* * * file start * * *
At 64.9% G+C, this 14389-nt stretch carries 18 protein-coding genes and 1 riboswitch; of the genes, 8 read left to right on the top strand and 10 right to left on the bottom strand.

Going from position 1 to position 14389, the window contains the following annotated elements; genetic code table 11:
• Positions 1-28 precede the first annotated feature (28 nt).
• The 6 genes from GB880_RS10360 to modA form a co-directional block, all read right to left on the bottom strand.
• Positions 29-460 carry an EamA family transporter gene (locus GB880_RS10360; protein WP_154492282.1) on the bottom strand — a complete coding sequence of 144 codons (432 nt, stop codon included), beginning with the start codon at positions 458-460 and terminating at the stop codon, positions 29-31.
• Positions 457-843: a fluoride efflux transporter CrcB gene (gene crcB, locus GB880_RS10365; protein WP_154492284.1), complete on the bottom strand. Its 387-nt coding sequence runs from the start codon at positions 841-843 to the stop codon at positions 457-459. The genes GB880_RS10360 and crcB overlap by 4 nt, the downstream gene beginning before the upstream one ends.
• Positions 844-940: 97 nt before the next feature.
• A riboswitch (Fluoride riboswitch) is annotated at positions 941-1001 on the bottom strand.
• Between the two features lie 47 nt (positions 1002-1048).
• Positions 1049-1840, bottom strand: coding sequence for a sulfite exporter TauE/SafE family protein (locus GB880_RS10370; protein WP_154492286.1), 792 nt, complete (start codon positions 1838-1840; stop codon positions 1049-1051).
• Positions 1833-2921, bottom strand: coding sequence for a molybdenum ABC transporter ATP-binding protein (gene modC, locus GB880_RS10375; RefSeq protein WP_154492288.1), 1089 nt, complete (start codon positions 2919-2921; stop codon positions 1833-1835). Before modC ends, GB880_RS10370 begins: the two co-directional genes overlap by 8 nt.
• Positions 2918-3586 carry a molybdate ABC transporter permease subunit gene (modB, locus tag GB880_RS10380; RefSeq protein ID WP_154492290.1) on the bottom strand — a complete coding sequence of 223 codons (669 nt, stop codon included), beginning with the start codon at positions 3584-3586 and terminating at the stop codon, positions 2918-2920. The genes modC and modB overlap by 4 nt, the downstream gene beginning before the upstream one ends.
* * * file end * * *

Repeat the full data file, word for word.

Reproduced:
At 64.9% G+C, this 14389-nt stretch carries 18 protein-coding genes and 1 riboswitch; of the genes, 8 read left to right on the top strand and 10 right to left on the bottom strand.

Going from position 1 to position 14389, the window contains the following annotated elements; genetic code table 11:
• Positions 1-28 precede the first annotated feature (28 nt).
• The 6 genes from GB880_RS10360 to modA form a co-directional block, all read right to left on the bottom strand.
• Positions 29-460 carry an EamA family transporter gene (locus GB880_RS10360; protein WP_154492282.1) on the bottom strand — a complete coding sequence of 144 codons (432 nt, stop codon included), beginning with the start codon at positions 458-460 and terminating at the stop codon, positions 29-31.
• Positions 457-843: a fluoride efflux transporter CrcB gene (gene crcB, locus GB880_RS10365; protein WP_154492284.1), complete on the bottom strand. Its 387-nt coding sequence runs from the start codon at positions 841-843 to the stop codon at positions 457-459. The genes GB880_RS10360 and crcB overlap by 4 nt, the downstream gene beginning before the upstream one ends.
• Positions 844-940: 97 nt before the next feature.
• A riboswitch (Fluoride riboswitch) is annotated at positions 941-1001 on the bottom strand.
• Between the two features lie 47 nt (positions 1002-1048).
• Positions 1049-1840, bottom strand: coding sequence for a sulfite exporter TauE/SafE family protein (locus GB880_RS10370; protein WP_154492286.1), 792 nt, complete (start codon positions 1838-1840; stop codon positions 1049-1051).
• Positions 1833-2921, bottom strand: coding sequence for a molybdenum ABC transporter ATP-binding protein (gene modC, locus GB880_RS10375; RefSeq protein WP_154492288.1), 1089 nt, complete (start codon positions 2919-2921; stop codon positions 1833-1835). Before modC ends, GB880_RS10370 begins: the two co-directional genes overlap by 8 nt.
• Positions 2918-3586 carry a molybdate ABC transporter permease subunit gene (modB, locus tag GB880_RS10380; RefSeq protein ID WP_154492290.1) on the bottom strand — a complete coding sequence of 223 codons (669 nt, stop codon included), beginning with the start codon at positions 3584-3586 and terminating at the stop codon, positions 2918-2920. The genes modC and modB overlap by 4 nt, the downstream gene beginning before the upstream one ends.